France has voted in the second round of its legislative elections, deciding how many seats each party will take in the 577-seat National Assembly.
Exit polls predicted that members of the President’s La République en Marche! party and their MoDem allies will win 361 seats. The party needed 289 for an absolute majority so looks as if it will have a comfortable margin.
The win is smaller than predicted immediately before the second-round vote, however, when opinion polls had En Marche winning between 390 and 445 seats.
- La République En Marche! and their MoDem allies: 361
- Les Républicains predicted to do better than originally expected: 126
- Le Parti Socialiste down from nearly 300 seats in the last parliament, as their leader Jean-Christophe Cambadelis resigns: 46.
- La France Insoumise haven’t succeeded in outstripping the Socialists but Jean-Luc Melenchon wins his seat: 26.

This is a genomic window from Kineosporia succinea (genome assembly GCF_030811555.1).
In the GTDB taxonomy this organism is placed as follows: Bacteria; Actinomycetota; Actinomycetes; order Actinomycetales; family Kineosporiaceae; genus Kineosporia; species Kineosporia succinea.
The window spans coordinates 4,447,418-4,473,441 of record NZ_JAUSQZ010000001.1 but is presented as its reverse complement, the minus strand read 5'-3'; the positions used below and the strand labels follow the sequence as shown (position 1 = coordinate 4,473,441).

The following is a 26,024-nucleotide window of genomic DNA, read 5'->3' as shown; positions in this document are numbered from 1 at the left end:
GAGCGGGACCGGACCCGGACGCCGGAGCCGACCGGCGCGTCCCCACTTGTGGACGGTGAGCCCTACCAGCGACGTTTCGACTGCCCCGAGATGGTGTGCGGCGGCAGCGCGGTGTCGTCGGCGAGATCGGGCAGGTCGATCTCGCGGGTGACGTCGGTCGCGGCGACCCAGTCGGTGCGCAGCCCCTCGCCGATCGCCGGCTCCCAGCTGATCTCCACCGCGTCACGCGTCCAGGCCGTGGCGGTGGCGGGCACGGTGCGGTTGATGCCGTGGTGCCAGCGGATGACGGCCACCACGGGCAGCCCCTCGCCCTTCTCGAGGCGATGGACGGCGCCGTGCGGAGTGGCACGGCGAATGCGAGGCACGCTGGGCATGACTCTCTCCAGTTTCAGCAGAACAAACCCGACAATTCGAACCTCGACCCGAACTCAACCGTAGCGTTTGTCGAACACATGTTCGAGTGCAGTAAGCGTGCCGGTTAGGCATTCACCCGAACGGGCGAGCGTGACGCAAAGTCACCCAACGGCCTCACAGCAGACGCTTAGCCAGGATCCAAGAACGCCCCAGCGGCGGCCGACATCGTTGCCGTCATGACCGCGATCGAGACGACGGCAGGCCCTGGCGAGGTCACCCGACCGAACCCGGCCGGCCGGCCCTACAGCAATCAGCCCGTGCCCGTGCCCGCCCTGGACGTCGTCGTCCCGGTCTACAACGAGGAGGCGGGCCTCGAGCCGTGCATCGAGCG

- Front National don’t have enough to form a grouping but do better than predicted and Marine Le Pen wins her seat: 8.
- Abstention looks likely to hit a record high of over 56%.
Losing party reactions
The leaders of all the main political parties have reacted to the results, with National Front’s Marine Le Pen and France Insoumise’s Jean-Luc Melenchon both claiming that the record abstention rate called into question the legitimacy of President Macron’s democratic mandate. Jean-Luc Melenchon described it as a sort of “general strike”.
“Il y a un état de lassitude et de fatigue vis-à-vis de la politique. L’abstention fragilise la majorité.” #Législatives2017— Marine Le Pen (@MLP_officiel) June 18, 2017
The Socialist’s leader Jean-Christophe Cambadelis effectively resigned as he gave his reaction to the results, which will have seen his party’s nearly 300 seats slashed by about 85%.
Leader of the campaign for Les Républicains, Francois Baroin, said that he wanted the best for France and therefore wished President Macron and En Marche well. He praised his party’s campaign, which had led to a better result than it had achieved in the presidential election.
You can look back on our reactions to events as they occurred here